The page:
United States daughters of 1812

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Chapter Officers

President
Lora McDaniel

1st VP - Patti Millan
2nd VP - Elizabeth Sewell
Chaplain - Lynda Moreau
Rec. Sec. - Carol McPherson & Judy Mills
Cor. Sec. - Ellyn Meier
Treasurer - Jeanne Williams
Registrar - Bonnie Slaughter
Historian - Bonnie Cook
Parliamentarian - Lea Martin

 

Jackson

 

Monument

Richardson, daughter of Mrs. John D. Richardson, one of the first presidents of the Society, made the dedication speech.

The Monument to Major Samuel Spotts. The monument was placed by Major Spotts' granddaughter, Mrs. Blackman, of San Francisco. It was made by the New Orleans marble workers, Weiblen and Company. Mrs. Felicite Gayoso Tennent was in charge of arrangments. Her daughter, Miss Mary Perez Tennent, was, in later years, custodian of the Chalmette monument and grounds.

Major Spotts commanded the Seventh Bbattery Artillery Corps, Third Regiment. He was born inPhiladelphia, November 3, 1788. He survived the battle unscathed. He died in New Orleans.
(Thanks to State Presidnt and Past Chapter President, Pat Gallagher for this information.)

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This site updated on May 19, 2016

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Key

 

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Photo
Malus-Beauregard House

General Jackson's plans for defense of the city were thwarted by the British capture of five American gunboats in Lake Borgne in the first battle near New Orleans in December 1814. Despite the loss, American casualties numbered fewer than those of the British. In the next major battle during the night of December 23, United States and British forces fought on land on the Villeré and adjacent plantations below the city, ending in a stalemate that threw the British off balance and battered their morale. The cost of the engagement was high: 277 British casualties, including 46 killed, and 213 United States casualties, including 24 killed. Hardest hit was Beale's rifle company, composed primarily of New Orleans lawyers and merchants.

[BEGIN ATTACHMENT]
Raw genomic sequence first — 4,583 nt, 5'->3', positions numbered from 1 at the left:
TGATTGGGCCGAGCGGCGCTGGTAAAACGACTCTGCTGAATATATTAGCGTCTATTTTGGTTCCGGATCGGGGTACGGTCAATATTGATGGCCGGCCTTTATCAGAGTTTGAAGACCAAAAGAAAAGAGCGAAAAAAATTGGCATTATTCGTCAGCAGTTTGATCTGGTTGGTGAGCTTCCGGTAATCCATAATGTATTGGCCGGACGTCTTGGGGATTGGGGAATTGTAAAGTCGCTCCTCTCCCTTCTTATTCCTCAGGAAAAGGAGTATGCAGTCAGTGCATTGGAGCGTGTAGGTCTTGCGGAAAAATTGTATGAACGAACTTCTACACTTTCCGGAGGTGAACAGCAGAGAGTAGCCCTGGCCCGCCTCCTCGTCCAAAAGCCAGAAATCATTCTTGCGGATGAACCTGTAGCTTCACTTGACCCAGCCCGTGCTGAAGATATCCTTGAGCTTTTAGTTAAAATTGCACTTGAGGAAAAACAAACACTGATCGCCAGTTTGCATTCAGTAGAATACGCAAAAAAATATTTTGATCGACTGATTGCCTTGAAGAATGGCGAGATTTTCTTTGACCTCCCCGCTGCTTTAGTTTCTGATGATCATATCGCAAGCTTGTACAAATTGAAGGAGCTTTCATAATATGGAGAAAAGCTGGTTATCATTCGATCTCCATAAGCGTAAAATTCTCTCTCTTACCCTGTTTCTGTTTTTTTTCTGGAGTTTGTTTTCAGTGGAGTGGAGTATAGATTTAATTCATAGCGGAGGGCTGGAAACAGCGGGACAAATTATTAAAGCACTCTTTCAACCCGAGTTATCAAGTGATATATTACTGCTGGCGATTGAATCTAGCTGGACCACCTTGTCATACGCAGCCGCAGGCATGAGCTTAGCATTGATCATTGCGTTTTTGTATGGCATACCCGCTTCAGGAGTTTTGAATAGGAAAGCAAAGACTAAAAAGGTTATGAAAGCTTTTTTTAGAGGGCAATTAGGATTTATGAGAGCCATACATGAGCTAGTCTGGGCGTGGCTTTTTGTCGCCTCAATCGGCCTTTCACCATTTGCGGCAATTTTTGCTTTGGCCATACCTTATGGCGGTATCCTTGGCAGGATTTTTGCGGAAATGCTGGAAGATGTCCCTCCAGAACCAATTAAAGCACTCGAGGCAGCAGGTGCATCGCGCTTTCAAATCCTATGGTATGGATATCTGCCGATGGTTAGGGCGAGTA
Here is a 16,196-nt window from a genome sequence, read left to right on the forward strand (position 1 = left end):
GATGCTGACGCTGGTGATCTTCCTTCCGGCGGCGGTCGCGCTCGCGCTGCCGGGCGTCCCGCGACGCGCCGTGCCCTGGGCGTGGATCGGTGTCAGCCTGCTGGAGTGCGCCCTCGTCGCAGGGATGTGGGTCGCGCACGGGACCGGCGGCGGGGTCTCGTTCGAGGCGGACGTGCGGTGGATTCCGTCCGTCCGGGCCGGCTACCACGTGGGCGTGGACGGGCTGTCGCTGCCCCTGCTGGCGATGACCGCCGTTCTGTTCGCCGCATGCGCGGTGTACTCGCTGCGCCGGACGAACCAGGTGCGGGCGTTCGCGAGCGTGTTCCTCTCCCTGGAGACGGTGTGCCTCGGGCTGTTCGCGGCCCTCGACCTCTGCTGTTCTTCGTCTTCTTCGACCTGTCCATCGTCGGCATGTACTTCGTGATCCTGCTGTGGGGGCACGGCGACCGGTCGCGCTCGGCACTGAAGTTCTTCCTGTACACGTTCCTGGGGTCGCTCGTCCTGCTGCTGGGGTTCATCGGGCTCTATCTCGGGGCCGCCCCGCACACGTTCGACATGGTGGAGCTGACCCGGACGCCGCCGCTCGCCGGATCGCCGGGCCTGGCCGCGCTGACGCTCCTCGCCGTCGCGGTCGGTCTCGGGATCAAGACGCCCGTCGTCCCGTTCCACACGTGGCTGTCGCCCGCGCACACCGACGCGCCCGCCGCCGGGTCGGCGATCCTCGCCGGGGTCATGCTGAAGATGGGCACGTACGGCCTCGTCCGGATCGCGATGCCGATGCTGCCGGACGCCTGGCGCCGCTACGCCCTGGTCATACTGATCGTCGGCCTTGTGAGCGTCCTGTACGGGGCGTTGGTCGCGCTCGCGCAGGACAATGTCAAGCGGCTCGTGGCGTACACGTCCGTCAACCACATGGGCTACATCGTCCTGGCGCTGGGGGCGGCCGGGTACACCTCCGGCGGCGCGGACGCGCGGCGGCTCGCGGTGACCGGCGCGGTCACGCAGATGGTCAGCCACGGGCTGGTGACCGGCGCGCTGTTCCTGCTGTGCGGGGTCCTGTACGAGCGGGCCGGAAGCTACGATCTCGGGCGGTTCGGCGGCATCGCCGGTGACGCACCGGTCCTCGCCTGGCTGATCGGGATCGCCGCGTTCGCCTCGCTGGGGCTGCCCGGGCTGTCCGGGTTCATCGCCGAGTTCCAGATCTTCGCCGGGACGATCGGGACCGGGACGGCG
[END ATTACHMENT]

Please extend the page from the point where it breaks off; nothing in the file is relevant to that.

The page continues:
Jackson
Although United States and British commissioners met in Ghent, Belgium, on December 24 to sign a peace treaty to end the War of 1812, the battle raged on around New Orleans. A major American victory came on New Year's Day, with British casualties outnumbering those on the United States side by more than two to one.

 

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Bell"Ring the Bells for 1812"
Click here to download a distribution flyer and help the United States Daughters of 1812 spread the word to "Ring the Bells" on June 18, 2012, at 12:00 Noon to kick off the start of the War of 1812 Bicentennial! Ask other organizations, clubs, churches, schools, and everyone to participate!

 

IMPORTANT LINKS

National Society

Order Form for Battle of New Orleans Pin

Chalmette National Cemetery

Ancestor Database

Membership Information

 

Marker

 

Chalmette Battlefield

BATTLE OF NEW ORLEANS